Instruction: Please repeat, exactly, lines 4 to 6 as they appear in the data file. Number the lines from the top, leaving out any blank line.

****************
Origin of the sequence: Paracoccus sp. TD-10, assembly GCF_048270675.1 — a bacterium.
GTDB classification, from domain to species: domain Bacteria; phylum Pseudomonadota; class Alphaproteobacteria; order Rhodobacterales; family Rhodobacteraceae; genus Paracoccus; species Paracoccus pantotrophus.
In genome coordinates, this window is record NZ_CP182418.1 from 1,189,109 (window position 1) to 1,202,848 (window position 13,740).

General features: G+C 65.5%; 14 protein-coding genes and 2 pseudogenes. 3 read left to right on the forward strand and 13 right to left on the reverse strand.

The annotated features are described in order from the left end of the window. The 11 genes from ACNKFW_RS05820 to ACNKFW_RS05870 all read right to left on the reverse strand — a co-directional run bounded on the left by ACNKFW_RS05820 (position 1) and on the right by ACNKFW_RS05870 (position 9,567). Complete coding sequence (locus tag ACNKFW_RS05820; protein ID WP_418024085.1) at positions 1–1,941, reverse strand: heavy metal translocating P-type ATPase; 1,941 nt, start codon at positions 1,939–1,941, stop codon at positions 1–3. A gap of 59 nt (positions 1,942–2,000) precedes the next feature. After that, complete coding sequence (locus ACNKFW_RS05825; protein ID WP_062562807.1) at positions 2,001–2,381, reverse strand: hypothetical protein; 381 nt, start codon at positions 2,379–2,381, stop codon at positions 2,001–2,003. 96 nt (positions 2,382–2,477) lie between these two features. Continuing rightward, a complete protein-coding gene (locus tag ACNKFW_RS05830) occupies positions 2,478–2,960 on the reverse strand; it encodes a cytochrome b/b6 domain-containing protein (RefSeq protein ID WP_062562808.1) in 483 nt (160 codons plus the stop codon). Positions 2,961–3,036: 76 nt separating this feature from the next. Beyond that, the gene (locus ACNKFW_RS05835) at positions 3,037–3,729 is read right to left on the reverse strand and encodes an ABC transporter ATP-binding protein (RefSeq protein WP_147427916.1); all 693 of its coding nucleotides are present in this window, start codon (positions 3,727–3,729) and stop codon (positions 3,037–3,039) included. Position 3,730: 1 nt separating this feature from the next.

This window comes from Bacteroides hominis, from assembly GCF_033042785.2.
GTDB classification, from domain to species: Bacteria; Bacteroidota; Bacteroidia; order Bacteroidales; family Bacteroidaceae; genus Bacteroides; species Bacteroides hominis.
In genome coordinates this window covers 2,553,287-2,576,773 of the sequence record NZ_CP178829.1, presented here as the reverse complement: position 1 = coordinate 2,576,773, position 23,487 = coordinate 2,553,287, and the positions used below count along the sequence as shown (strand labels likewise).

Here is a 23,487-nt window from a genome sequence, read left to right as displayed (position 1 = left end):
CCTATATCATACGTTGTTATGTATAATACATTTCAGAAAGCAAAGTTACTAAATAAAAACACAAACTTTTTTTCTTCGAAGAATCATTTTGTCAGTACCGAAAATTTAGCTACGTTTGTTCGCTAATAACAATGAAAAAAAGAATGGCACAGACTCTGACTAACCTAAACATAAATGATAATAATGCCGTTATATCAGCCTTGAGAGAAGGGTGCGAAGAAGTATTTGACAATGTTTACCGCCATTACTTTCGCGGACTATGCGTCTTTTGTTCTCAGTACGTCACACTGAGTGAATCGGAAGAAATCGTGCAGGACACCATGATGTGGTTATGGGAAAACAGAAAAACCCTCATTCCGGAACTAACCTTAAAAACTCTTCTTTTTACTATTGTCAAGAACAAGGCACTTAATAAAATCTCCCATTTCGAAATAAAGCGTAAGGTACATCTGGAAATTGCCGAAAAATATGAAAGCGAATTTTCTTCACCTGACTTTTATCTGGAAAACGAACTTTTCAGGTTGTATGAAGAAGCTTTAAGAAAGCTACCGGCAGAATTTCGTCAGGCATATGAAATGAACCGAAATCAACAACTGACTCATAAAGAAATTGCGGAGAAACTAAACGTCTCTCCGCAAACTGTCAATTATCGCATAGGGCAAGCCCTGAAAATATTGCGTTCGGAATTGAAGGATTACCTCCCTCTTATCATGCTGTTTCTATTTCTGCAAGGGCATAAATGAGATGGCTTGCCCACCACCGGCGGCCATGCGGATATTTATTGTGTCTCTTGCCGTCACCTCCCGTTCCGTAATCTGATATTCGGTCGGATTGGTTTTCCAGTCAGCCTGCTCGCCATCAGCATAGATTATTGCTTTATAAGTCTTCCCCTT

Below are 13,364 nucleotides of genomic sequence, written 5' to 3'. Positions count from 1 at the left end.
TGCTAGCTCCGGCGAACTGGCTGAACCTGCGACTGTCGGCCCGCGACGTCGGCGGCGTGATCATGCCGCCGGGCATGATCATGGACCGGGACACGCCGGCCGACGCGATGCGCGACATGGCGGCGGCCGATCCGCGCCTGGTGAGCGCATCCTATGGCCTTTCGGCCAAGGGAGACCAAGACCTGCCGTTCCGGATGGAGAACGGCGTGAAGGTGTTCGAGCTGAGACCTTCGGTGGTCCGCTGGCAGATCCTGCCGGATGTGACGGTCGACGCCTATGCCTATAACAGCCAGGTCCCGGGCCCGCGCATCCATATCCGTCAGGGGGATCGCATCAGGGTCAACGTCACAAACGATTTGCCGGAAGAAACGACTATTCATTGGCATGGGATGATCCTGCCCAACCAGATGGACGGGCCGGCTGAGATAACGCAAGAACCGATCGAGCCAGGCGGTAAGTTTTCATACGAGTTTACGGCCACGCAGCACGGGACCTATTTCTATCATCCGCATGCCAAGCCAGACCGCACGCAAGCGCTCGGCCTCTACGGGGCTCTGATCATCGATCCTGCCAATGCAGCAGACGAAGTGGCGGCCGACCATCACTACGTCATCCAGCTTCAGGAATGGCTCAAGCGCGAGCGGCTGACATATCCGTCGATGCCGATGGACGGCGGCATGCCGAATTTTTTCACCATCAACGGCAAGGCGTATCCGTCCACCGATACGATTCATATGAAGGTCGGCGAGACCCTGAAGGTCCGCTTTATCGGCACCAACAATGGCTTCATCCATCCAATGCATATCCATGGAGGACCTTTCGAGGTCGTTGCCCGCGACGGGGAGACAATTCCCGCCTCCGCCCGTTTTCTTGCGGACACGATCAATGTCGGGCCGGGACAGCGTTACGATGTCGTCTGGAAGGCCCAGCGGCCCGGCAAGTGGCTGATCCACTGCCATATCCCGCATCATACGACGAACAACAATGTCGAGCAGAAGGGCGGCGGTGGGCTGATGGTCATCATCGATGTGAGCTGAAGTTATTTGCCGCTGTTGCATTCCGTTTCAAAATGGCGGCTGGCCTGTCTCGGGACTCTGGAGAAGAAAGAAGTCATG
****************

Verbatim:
General features: G+C 65.5%; 14 protein-coding genes and 2 pseudogenes. 3 read left to right on the forward strand and 13 right to left on the reverse strand.

The annotated features are described in order from the left end of the window. The 11 genes from ACNKFW_RS05820 to ACNKFW_RS05870 all read right to left on the reverse strand — a co-directional run bounded on the left by ACNKFW_RS05820 (position 1) and on the right by ACNKFW_RS05870 (position 9,567). Complete coding sequence (locus tag ACNKFW_RS05820; protein ID WP_418024085.1) at positions 1–1,941, reverse strand: heavy metal translocating P-type ATPase; 1,941 nt, start codon at positions 1,939–1,941, stop codon at positions 1–3. A gap of 59 nt (positions 1,942–2,000) precedes the next feature. After that, complete coding sequence (locus ACNKFW_RS05825; protein ID WP_062562807.1) at positions 2,001–2,381, reverse strand: hypothetical protein; 381 nt, start codon at positions 2,379–2,381, stop codon at positions 2,001–2,003. 96 nt (positions 2,382–2,477) lie between these two features. Continuing rightward, a complete protein-coding gene (locus tag ACNKFW_RS05830) occupies positions 2,478–2,960 on the reverse strand; it encodes a cytochrome b/b6 domain-containing protein (RefSeq protein ID WP_062562808.1) in 483 nt (160 codons plus the stop codon). Positions 2,961–3,036: 76 nt separating this feature from the next. Beyond that, the gene (locus ACNKFW_RS05835) at positions 3,037–3,729 is read right to left on the reverse strand and encodes an ABC transporter ATP-binding protein (RefSeq protein WP_147427916.1); all 693 of its coding nucleotides are present in this window, start codon (positions 3,727–3,729) and stop codon (positions 3,037–3,039) included. Position 3,730: 1 nt separating this feature from the next.

This window comes from Bacteroides hominis, from assembly GCF_033042785.2.